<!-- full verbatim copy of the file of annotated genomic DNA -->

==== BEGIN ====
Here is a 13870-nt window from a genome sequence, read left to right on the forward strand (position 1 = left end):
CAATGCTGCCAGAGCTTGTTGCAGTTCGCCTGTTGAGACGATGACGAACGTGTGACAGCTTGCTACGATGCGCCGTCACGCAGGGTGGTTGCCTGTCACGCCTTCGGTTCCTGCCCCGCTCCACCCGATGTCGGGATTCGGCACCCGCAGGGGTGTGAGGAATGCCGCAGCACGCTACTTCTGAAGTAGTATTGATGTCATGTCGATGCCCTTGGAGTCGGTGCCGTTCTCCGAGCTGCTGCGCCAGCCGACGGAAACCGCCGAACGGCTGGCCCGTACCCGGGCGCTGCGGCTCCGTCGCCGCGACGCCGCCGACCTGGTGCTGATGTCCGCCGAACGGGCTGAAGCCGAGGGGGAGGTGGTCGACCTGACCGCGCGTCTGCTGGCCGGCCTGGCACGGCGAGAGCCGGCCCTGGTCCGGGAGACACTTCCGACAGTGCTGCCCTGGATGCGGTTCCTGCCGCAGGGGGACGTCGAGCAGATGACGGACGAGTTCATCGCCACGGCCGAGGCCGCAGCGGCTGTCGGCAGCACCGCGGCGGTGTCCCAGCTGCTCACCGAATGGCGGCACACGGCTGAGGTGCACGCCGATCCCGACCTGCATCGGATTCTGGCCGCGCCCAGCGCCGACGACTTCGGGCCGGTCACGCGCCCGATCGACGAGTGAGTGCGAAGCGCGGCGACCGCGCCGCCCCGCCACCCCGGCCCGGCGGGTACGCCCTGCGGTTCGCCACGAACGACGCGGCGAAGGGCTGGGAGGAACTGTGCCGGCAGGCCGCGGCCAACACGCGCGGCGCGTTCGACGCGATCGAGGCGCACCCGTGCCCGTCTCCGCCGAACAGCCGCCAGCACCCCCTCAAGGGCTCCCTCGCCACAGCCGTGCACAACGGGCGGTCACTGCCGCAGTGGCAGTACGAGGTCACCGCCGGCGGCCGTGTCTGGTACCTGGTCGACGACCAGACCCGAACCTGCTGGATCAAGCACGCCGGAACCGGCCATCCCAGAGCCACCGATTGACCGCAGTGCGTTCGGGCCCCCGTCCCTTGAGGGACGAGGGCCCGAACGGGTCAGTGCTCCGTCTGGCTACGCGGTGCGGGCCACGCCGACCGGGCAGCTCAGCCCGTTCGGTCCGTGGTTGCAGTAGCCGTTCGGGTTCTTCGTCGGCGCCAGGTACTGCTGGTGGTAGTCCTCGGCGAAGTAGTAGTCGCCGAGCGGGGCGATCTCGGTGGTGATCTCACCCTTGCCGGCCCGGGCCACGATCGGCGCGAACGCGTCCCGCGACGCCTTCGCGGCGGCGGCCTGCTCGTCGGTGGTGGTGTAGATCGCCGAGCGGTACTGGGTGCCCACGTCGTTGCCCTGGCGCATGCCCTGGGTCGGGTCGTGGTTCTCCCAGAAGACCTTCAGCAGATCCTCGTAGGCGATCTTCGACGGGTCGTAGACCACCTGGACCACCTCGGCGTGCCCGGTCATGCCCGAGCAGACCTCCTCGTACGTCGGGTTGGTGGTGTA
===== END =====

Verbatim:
Here is a 13870-nt window from a genome sequence, read left to right on the forward strand (position 1 = left end):
CAATGCTGCCAGAGCTTGTTGCAGTTCGCCTGTTGAGACGATGACGAACGTGTGACAGCTTGCTACGATGCGCCGTCACGCAGGGTGGTTGCCTGTCACGCCTTCGGTTCCTGCCCCGCTCCACCCGATGTCGGGATTCGGCACCCGCAGGGGTGTGAGGAATGCCGCAGCACGCTACTTCTGAAGTAGTATTGATGTCATGTCGATGCCCTTGGAGTCGGTGCCGTTCTCCGAGCTGCTGCGCCAGCCGACGGAAACCGCCGAACGGCTGGCCCGTACCCGGGCGCTGCGGCTCCGTCGCCGCGACGCCGCCGACCTGGTGCTGATGTCCGCCGAACGGGCTGAAGCCGAGGGGGAGGTGGTCGACCTGACCGCGCGTCTGCTGGCCGGCCTGGCACGGCGAGAGCCGGCCCTGGTCCGGGAGACACTTCCGACAGTGCTGCCCTGGATGCGGTTCCTGCCGCAGGGGGACGTCGAGCAGATGACGGACGAGTTCATCGCCACGGCCGAGGCCGCAGCGGCTGTCGGCAGCACCGCGGCGGTGTCCCAGCTGCTCACCGAATGGCGGCACACGGCTGAGGTGCACGCCGATCCCGACCTGCATCGGATTCTGGCCGCGCCCAGCGCCGACGACTTCGGGCCGGTCACGCGCCCGATCGACGAGTGAGTGCGAAGCGCGGCGACCGCGCCGCCCCGCCACCCCGGCCCGGCGGGTACGCCCTGCGGTTCGCCACGAACGACGCGGCGAAGGGCTGGGAGGAACTGTGCCGGCAGGCCGCGGCCAACACGCGCGGCGCGTTCGACGCGATCGAGGCGCACCCGTGCCCGTCTCCGCCGAACAGCCGCCAGCACCCCCTCAAGGGCTCCCTCGCCACAGCCGTGCACAACGGGCGGTCACTGCCGCAGTGGCAGTACGAGGTCACCGCCGGCGGCCGTGTCTGGTACCTGGTCGACGACCAGACCCGAACCTGCTGGATCAAGCACGCCGGAACCGGCCATCCCAGAGCCACCGATTGACCGCAGTGCGTTCGGGCCCCCGTCCCTTGAGGGACGAGGGCCCGAACGGGTCAGTGCTCCGTCTGGCTACGCGGTGCGGGCCACGCCGACCGGGCAGCTCAGCCCGTTCGGTCCGTGGTTGCAGTAGCCGTTCGGGTTCTTCGTCGGCGCCAGGTACTGCTGGTGGTAGTCCTCGGCGAAGTAGTAGTCGCCGAGCGGGGCGATCTCGGTGGTGATCTCACCCTTGCCGGCCCGGGCCACGATCGGCGCGAACGCGTCCCGCGACGCCTTCGCGGCGGCGGCCTGCTCGTCGGTGGTGGTGTAGATCGCCGAGCGGTACTGGGTGCCCACGTCGTTGCCCTGGCGCATGCCCTGGGTCGGGTCGTGGTTCTCCCAGAAGACCTTCAGCAGATCCTCGTAGGCGATCTTCGACGGGTCGTAGACCACCTGGACCACCTCGGCGTGCCCGGTCATGCCCGAGCAGACCTCCTCGTACGTCGGGTTGGTGGTGTA